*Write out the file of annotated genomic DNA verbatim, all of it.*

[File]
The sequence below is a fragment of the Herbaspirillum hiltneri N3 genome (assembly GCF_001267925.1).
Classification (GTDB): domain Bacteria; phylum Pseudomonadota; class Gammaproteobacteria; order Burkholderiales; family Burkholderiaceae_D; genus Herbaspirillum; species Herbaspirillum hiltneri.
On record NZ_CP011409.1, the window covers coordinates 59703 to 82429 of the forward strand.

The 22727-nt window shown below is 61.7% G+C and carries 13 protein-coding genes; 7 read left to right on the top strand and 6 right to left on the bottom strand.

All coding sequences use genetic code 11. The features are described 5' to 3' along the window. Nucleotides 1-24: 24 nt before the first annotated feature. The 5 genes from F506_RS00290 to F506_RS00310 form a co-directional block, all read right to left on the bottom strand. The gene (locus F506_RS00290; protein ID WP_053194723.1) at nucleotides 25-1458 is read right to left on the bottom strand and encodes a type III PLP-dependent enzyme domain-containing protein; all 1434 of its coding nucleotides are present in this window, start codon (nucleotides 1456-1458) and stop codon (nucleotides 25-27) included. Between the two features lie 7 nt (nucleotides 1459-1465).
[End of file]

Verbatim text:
The sequence below is a fragment of the Herbaspirillum hiltneri N3 genome (assembly GCF_001267925.1).
Classification (GTDB): domain Bacteria; phylum Pseudomonadota; class Gammaproteobacteria; order Burkholderiales; family Burkholderiaceae_D; genus Herbaspirillum; species Herbaspirillum hiltneri.
On record NZ_CP011409.1, the window covers coordinates 59703 to 82429 of the forward strand.

The 22727-nt window shown below is 61.7% G+C and carries 13 protein-coding genes; 7 read left to right on the top strand and 6 right to left on the bottom strand.

All coding sequences use genetic code 11. The features are described 5' to 3' along the window. Nucleotides 1-24: 24 nt before the first annotated feature. The 5 genes from F506_RS00290 to F506_RS00310 form a co-directional block, all read right to left on the bottom strand. The gene (locus F506_RS00290; protein ID WP_053194723.1) at nucleotides 25-1458 is read right to left on the bottom strand and encodes a type III PLP-dependent enzyme domain-containing protein; all 1434 of its coding nucleotides are present in this window, start codon (nucleotides 1456-1458) and stop codon (nucleotides 25-27) included. Between the two features lie 7 nt (nucleotides 1459-1465).